The goal of the Triple-I’s Resilience Project is to demonstrate the power of insurance as a force for resilience by telling the story of how insurance coverage helps governments, businesses and individuals recover faster and more completely after catastrophes.
Working with our partners, the Triple-I will use advanced data analytics to create tools that empower consumers, businesses, and governments to build more resilient communities before perils happen – and to speed up the pace of the recovery after. By socializing data and making it more transparent and actionable, the Resilience Project will enable users to allocate resources more effectively toward safeguarding against loss of life and property.
Dr. Steven Weisbart, Triple-I chief economist, outlines key practical and behavioral patterns that create “coverage gaps,” and the role the Resilience Project will play in laying out the value of resilience in terms of lives saved and uninsured financial losses averted.
Map and data
The Resilience Project interactive map brings into one place data from insurance companies, government agencies, regulators and Triple-I research. The results provide data, analysis and insight so users can look at catastrophes from many points of view and take action.
The forecast provides a look at the 2019 hurricane season to visualize probabilities at the state level. These data come from the 2020 Hurricane Season Forecast, published by Triple-I non-resident scholar, Dr. Philip Klotzbach, meteorologist at Colorado State University’s Tropical Meteorology Project (TMP).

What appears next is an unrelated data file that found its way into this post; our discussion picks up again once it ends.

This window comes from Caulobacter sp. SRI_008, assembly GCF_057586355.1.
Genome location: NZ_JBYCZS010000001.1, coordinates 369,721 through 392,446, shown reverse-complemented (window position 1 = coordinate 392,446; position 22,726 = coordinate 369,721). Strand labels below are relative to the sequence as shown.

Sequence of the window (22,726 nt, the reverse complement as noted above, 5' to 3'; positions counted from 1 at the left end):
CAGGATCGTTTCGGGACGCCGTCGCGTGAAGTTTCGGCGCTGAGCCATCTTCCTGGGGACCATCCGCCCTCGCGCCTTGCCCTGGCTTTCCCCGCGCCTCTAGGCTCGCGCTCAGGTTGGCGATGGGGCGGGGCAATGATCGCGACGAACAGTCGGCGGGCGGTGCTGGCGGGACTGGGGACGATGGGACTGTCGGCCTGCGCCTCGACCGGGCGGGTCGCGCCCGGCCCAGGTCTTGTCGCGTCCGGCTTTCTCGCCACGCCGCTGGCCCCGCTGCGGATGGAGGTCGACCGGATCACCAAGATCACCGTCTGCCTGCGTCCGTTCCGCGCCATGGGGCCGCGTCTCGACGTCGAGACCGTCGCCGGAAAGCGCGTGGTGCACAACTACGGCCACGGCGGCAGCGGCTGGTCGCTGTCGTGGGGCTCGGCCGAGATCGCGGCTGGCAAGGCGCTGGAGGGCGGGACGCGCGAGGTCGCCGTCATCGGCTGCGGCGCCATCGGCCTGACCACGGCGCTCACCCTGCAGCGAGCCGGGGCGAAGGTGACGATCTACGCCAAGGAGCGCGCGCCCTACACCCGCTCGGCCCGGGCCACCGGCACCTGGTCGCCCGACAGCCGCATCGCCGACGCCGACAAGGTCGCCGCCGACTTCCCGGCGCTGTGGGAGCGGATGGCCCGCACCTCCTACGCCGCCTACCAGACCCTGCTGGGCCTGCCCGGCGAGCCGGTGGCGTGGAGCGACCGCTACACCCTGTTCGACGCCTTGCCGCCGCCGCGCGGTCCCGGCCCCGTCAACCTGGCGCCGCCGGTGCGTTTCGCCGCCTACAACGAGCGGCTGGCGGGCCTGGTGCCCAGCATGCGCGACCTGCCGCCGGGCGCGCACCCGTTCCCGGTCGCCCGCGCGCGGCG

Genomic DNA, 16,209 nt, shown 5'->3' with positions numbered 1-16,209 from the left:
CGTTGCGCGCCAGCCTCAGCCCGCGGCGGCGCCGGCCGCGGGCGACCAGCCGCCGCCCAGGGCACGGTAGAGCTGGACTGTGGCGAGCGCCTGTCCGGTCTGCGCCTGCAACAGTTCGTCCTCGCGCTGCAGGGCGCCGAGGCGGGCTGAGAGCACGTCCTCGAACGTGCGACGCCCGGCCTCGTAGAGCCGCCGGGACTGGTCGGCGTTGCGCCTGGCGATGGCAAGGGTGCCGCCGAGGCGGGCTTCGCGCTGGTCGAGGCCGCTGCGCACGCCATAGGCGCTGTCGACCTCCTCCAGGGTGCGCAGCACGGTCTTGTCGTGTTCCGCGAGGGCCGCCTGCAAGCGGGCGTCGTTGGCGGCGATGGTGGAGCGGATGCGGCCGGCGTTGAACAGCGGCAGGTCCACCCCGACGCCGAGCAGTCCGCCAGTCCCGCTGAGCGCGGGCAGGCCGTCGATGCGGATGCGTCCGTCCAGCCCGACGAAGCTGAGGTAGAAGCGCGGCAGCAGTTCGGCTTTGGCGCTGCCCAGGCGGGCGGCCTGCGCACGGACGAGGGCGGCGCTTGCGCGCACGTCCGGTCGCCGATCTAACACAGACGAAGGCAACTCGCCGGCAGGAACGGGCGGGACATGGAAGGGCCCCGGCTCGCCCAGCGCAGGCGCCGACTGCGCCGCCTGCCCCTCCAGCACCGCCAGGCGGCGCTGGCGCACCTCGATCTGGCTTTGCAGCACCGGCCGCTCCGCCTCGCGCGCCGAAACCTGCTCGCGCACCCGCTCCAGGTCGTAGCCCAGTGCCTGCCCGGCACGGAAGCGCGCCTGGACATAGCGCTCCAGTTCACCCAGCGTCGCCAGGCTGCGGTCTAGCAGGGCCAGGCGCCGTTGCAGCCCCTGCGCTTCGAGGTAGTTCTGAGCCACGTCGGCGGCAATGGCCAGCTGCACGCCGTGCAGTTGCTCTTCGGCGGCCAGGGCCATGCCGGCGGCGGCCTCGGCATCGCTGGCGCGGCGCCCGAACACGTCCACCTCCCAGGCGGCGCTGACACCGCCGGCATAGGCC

This feature uses NOAA geo-positioning data to track the path and strength of hurricanes and major tropical storms moving through the Atlantic Basin toward a U.S. landfall. The path visualization is color-keyed to depict the changing strength of each storm, based on wind speed along the storm’s full path.
Damage and claims
This feature provides data about an individual hurricane or tropical storm’s total damage and paid insurance claims. Users can view the data by storm across states from 1996 to 2018 – as well as for Hurricane Andrew in 1992. The visualization is based on government data in the public domain, as aggregated and analyzed by Aon.
This tab visualizes year-over-year changes in NFIP policy take-up rates as estimated by Aon. To provide context, users can access data about the number of NFIP policies, total insured value, premium collected and the number of covered housing units. By doing so they can better understand nationwide trends or explore differences in how communities use NFIP coverage.
The Resilience Project website uses interactive infographics to visualize static data. Starting this year, the Triple-I will work with partners to build a proprietary resilience model using best-in-class data and machine learning analytics to quantify how insurance contributes to quickening recovery after extreme weather events.
Because models are only as good as the data they use, the Triple-I’s position at the intersection of the insurance industry, governments and consumers will enable the Resilience Project to acquire, combine and structure data across sources and types of natural catastrophe analytics into a single unified taxonomy and database.
Working with our partners across the industry, government and academia, Triple-I’s experts will develop analytics that combine traditional and machine-learning statistical tools. With a focus on econometrics, decision trees and neural network approaches, our model will provide transparent and actionable insight that can be combined with existing extreme weather models to integrate the role of insurance in advancing preemptive risk mitigation and accelerating the recovery.